The Episcopal Diocese of Connecticut

Building Use & Repurposing

Sharing Building Space

This page is also available as a PDF to download here

  • Building use agreements are for groups that use the building irregularly (a one-time baby shower) or regularly but for short durations of time (weekly yoga class)
  • Building use agreements leave the church in the driver’s seat, able to stop the agreement at any time with no penalty.
  • In a building use agreement, there is no change made to the building to accommodate the group.
  • Those who use the church building must fill out a form and show proof of insurance. (Scouts and AA are exempt from the insurance certificate as they are covered under diocesan insurance policy. Other groups that meet in the church that are outreach activities, ie: a homework help tutoring club using parishioners as volunteers, are considered ministries of the church and are covered under diocesan policy.)
  • Building Use Agreement forms are available on the diocesan website 

Leasing and Renting Property

(leasing  vs. renting:  leasing suggests a longer duration of time, a contract, possible intent to purchase at the end of lease period. Renting is not always for a fixed amount of time, no suggestion of amortized goods.)

  • Leasing is when another group comes to the church and signs a contract to stay for a year or more.
  • There may be some minor modifications made to the building to accommodate the lessee.  These modifications are usually at cost to the lessor (the church) ie: painting a room for a day care, installing cubby holes and coat hooks for the daycare.  If modifications are to be made to the space by the lessee, it is with prior agreement of the lessor.
  • Leases go before the Standing Committee for approval as they are considered an encumbrance.

Income and Taxes - It is best to consult a CPA or tax attorney for an assessment of the particular parish situation.

Some of the possible conditions that would affect tax (federal and local property tax) status are:

  • Is the activity in keeping with the mission of the church?
  • Is there any debt on the building? (mortgages, loans, other encumbrances)
  • How much will the rental income be? ( there is a certain threshold for rental income after which unrelated business income tax comes due)

See IRS publication 598 rev. Mar ’12 for more information

Re-purposing  Space

  • The use of something for a purpose other than its original intended used. Repurposing an item can be done by modifying it to fit a new use, or by using the item as is in a new way.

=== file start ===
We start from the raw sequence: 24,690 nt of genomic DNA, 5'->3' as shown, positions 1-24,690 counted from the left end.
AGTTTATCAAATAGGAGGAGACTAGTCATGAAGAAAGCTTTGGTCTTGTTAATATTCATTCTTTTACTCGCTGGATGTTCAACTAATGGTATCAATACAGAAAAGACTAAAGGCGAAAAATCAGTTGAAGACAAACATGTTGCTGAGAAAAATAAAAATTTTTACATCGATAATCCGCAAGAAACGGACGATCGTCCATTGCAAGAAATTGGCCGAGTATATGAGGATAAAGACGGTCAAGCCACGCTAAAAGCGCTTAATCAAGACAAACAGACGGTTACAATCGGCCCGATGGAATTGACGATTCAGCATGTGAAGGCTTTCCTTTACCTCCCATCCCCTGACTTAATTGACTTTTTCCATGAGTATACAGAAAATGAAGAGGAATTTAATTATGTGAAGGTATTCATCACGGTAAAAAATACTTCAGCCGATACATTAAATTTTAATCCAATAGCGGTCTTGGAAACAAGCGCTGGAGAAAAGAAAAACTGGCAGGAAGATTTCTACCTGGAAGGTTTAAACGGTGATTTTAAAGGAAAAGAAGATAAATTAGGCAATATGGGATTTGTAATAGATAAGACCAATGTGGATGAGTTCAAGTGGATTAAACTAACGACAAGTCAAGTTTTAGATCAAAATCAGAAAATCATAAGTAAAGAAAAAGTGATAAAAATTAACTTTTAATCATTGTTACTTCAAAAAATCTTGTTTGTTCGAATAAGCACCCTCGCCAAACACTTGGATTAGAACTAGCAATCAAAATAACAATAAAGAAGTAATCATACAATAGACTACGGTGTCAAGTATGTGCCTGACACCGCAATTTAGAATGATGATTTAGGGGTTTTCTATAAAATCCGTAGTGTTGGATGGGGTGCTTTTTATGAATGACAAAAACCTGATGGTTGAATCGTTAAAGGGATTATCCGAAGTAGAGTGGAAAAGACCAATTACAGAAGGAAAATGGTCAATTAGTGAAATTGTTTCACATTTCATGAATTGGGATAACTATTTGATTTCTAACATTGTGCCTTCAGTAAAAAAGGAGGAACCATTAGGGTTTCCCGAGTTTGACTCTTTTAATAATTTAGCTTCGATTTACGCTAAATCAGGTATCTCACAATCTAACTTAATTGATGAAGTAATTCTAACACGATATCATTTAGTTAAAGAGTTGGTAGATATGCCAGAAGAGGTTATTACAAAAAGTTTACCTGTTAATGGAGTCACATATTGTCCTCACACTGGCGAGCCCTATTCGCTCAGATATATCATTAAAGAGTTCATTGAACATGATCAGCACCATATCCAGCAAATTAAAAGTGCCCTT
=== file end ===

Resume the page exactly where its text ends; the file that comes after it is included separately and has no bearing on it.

• Repurposing is about becoming partners with others who share space in the building.
  • Repurposing can look like a lease but with greater property modifications made to accommodate the party… or it can be as complete as a turning over of the building to a new enterprise while retaining ownership and returning on Sundays for worship.
  • Examples of repurposing include:  Mental Health facility, health clinic, job training centers, day care centers, recreation centers, arts centers- art, drama, music, etc.

Attributes to Consider for Successful Repurposing

  •  Location
    • Where is the building? 
    • What is around it?
    • Who might come to this part of the neighborhood?
  • Building functionality
    • What is the building good for?
    • What are its assets?
    • What changes might be made, physically? 
    • What are the possibilities inside and outside?
  • Conversion costs
    • What would it cost to transform the building?
    • Who would pay for it?
    • Would you gain a return on the cost of converting the space?
  • Zoning
    • What do the local zoning codes allow? For business type/ for traffic?
    • Is there adequate parking for a possible re-purposed use?

How to Begin:

  • Asset Mapping (what do we have?)
  • Community Information Gathering (what is around us?)
  • Market  Analysis (what is needed?)
  • Action Plan (steps to pursue, locate, implement building use)
  • Implementation (timetable, individual responsibilities)

 

A Model for Congregational Discernment  in forming a (general) Strategic Plan

  • Mission and Vision (Who are you? What do you see as the ideal functioning of your church?)
  • What do you Need?
  • Core Competencies & Resources (what do you do best?/asset mapping/ What do you have to work with?)
  • What are Short Term and Long Term Goals?
  • Action Plan (how will you get there?)
  • Key Performance Indicators (how will you know when you’ve arrived?)

 

  • Implementation
  • Evaluation (were the goals achieved? Yes?  What worked? No? Where did it go wrong? How to correct for next time)